Antitargets and Drug Safety (Methods and Principles in Medicinal Chemistry)
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With its focus on emerging concerns of kinase and GPCR-mediated antitarget effects, this vital reference for drug developers addresses one of the hot topics in drug safety now and in future.
Divided into three major parts, the first section deals with novel technologies and includes the utility of adverse event reports to drug discovery, the translational aspects of preclinical safety findings, broader computational prediction of drug side-effects, and a description of the serotonergic system. The main part of the book looks at some of the most common antitarget-mediated side effects, focusing on hepatotoxicity in drug safety, cardiovascular toxicity and signaling effects via kinase and GPCR anti-targets. In the final section, several case studies of recently developed drugs illustrate how to prevent anti-target effects and how big pharma deals with them if they occur. The more recent field of systems pharmacology has gained prominence and this is reflected in chapters dedicated to the utility in deciphering and modeling anti-targets. The final chapter is concerned with those compounds that inadvertently elicit CNS mediated adverse events, including a pragmatic description of ways to mitigate these types of safety risks.
Written as a companion to the successful book on antitargets by Vaz and Klabunde, this new volume focuses on recent progress and new classes, methods and case studies that were not previously covered.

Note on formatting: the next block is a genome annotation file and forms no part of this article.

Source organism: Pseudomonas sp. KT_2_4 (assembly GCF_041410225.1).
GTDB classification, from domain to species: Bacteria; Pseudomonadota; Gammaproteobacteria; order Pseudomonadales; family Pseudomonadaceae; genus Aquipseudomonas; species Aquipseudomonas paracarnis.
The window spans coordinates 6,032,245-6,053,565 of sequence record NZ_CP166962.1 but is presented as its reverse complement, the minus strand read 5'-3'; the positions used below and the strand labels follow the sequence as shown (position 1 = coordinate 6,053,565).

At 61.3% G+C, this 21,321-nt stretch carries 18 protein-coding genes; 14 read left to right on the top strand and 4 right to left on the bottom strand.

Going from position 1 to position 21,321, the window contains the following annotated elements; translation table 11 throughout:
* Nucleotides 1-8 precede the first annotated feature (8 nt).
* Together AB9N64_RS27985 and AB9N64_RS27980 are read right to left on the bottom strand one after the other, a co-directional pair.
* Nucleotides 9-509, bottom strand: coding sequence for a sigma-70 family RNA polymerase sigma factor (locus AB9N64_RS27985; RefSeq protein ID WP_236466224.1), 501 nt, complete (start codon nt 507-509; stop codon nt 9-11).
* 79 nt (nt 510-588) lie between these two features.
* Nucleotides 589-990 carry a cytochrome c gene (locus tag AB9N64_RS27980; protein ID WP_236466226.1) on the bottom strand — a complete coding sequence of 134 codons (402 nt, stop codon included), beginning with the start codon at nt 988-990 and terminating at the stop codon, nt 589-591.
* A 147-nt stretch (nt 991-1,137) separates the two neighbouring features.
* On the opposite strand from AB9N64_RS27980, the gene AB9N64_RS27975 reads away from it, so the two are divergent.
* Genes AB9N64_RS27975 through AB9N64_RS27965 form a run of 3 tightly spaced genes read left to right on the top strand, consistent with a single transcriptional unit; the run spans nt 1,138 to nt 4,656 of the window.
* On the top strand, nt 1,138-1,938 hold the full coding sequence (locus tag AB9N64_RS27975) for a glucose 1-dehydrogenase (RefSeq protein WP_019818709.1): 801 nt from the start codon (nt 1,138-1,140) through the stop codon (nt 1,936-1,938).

bile acid profile after drug administration and also reemphasize the necessity of population analysis due to the large interindividual variability in bile acid disposition in the presence of bile acid transport inhibitors. Construction of a systems pharmacology model revealed that while much is understood qualitatively about bile acid homeostasis, quantitative information essential to the construction of a mechanistic model is still lacking. A sensitivity analysis using human and rat bile acid
the antitarget PKA. The surface of Akt1 near the hinge-binding pyrrolopyrimidine (green) is illustrated in plum, while the truncated cleft in PKA is colored tan; the closure of the PKA cleft is indicated by a black arrow. The bound water is illustrated as a red sphere, and its hydrogen-bonding contacts to Thr211 and Glu228 are shown as orange dashed lines. A partially saturated core was designed in order to access this space. A relatively small number of substitutions around the cyclopentane
quite variable. Lack of reporting, or inadequate reporting of necessary details, is too common, and no reliable estimate of the incidence of drug-induced liver injury can be made from the spontaneous and often isolated, delayed reports that reach publication or official recognition. 5.2.3 Severity of Liver Injury Is Not Measured by Aminotransferase Elevations It is important to appreciate that severity of drug-induced injury to the liver varies from mild asymptomatic injury detectable only by
are expensive, and this factor often limits the size of the assay's validation sets and the number of replicates within an experiment. To improve cost effectiveness, assays conducted on primary hepatocytes are usually reserved for the later stages of lead optimization, when the number of potential candidates has been significantly reduced by prior, less expensive screening methods. Furthermore, it is difficult to replicate experiments conducted with primary hepatocytes. The cells are the product
kinase targets and occasionally to non-kinase targets as well (see Figure 1.2). Figure 1.2 Non-kinase target-related promiscuity of selected kinase inhibitors vandetanib, bosutinib, crizotinib, and sunitinib. The non-kinase-related pharmacological promiscuity of the kinase inhibitors varies broadly and does not reflect on their kinase selectivity. Note that sunitinib (Sutent) is an extremely promiscuous kinase inhibitor. Red: IC50 < 1 �M; yellow: IC50 = 1–10 �M; green: IC50 ≥ 10 �M. Kinase